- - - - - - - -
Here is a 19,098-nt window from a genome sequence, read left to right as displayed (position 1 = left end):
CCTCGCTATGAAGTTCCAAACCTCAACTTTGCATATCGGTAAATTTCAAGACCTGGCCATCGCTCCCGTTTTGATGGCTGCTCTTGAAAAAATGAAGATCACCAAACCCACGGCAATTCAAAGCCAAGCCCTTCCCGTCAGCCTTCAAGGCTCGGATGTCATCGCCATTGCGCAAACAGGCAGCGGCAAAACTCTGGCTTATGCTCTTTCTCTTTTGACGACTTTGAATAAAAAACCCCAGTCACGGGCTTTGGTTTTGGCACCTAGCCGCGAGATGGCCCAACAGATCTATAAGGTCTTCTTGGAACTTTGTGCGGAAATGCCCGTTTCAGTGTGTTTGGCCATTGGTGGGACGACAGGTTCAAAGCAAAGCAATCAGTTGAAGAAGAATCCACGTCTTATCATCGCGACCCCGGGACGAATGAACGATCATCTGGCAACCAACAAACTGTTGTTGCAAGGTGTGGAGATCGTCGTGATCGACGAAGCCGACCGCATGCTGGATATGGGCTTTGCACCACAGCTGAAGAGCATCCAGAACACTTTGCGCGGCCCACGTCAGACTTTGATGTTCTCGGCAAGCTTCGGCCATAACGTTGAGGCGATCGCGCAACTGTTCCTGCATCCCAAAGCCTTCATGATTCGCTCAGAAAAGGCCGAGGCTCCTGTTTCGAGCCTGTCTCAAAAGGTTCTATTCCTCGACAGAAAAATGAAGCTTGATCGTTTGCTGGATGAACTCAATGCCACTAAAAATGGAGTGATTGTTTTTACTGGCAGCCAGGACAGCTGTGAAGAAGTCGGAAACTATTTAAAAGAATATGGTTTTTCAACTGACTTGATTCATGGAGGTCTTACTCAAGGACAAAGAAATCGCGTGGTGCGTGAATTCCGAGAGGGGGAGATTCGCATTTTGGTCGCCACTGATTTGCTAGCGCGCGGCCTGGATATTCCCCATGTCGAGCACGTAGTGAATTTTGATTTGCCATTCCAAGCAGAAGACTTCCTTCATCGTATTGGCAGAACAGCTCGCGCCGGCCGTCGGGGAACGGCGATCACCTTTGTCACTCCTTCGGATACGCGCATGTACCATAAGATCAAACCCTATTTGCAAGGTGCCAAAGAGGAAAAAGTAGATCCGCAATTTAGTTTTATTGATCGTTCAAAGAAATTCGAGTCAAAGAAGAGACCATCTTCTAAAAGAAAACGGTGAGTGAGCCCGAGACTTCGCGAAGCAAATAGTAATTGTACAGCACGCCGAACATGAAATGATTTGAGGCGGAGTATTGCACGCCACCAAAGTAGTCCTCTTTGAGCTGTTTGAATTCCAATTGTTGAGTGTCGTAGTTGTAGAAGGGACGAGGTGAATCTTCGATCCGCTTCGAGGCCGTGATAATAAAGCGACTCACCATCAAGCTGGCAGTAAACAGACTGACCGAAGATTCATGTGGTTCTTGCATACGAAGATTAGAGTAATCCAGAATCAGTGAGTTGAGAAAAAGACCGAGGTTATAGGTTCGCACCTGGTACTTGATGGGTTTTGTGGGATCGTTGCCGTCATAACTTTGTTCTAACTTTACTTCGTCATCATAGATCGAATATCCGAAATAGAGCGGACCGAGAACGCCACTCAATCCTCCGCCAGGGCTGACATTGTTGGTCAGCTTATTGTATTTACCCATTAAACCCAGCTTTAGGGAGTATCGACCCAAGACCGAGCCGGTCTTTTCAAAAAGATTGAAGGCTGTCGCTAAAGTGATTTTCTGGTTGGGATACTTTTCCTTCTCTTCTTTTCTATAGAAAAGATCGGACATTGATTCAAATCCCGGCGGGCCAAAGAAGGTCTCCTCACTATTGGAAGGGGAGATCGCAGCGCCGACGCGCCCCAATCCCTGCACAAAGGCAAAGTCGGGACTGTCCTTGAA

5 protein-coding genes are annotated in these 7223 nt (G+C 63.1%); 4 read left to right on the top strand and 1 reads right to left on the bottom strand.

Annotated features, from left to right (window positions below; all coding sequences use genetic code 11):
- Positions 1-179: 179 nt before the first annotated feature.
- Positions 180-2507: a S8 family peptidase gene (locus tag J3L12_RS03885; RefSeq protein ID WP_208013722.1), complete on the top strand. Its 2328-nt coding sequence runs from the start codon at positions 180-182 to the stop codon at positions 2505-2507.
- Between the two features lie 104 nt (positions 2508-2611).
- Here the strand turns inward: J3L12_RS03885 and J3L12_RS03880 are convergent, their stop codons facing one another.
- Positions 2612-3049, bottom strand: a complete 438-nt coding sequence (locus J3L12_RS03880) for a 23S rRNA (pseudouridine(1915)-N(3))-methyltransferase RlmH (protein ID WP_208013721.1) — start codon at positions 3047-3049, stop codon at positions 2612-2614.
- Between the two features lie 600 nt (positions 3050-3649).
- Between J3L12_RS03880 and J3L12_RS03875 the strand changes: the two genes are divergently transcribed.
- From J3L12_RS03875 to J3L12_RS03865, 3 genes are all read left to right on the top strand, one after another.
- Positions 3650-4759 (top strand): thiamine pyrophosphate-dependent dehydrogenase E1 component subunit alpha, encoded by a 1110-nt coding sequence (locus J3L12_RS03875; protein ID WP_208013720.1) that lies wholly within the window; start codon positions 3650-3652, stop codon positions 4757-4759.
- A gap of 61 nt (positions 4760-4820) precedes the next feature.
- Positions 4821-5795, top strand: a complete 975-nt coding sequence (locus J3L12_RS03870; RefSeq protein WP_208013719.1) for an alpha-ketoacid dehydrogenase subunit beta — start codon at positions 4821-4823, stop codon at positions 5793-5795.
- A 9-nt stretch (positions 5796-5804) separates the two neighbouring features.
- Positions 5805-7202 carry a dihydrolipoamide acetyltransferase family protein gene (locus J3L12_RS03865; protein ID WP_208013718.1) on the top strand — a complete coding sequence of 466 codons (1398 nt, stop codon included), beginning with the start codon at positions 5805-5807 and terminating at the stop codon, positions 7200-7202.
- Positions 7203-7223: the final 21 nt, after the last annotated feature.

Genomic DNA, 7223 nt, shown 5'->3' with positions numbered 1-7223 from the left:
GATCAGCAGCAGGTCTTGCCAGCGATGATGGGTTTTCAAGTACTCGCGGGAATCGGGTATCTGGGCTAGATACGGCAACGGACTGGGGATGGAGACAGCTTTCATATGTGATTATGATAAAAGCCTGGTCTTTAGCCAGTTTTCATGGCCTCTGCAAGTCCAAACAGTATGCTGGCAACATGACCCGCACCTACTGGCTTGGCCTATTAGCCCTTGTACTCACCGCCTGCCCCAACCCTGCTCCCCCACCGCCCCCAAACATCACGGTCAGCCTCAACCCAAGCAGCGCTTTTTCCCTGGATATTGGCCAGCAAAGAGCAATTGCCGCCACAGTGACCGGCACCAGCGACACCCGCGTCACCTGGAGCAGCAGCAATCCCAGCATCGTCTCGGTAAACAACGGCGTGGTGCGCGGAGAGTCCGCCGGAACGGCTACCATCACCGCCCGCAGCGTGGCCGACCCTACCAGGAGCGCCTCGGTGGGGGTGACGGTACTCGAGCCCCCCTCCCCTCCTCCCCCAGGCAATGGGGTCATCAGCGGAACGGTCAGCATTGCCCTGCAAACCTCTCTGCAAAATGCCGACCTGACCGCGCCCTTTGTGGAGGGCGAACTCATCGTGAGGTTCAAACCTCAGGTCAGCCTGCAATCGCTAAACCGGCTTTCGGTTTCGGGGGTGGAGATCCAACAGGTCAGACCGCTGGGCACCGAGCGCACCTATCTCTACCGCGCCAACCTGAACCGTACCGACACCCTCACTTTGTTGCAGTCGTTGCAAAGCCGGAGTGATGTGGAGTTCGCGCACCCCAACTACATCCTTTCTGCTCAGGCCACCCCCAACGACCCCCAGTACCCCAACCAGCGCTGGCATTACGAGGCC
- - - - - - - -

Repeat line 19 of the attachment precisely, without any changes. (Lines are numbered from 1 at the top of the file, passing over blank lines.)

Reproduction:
Genomic DNA, 7223 nt, shown 5'->3' with positions numbered 1-7223 from the left: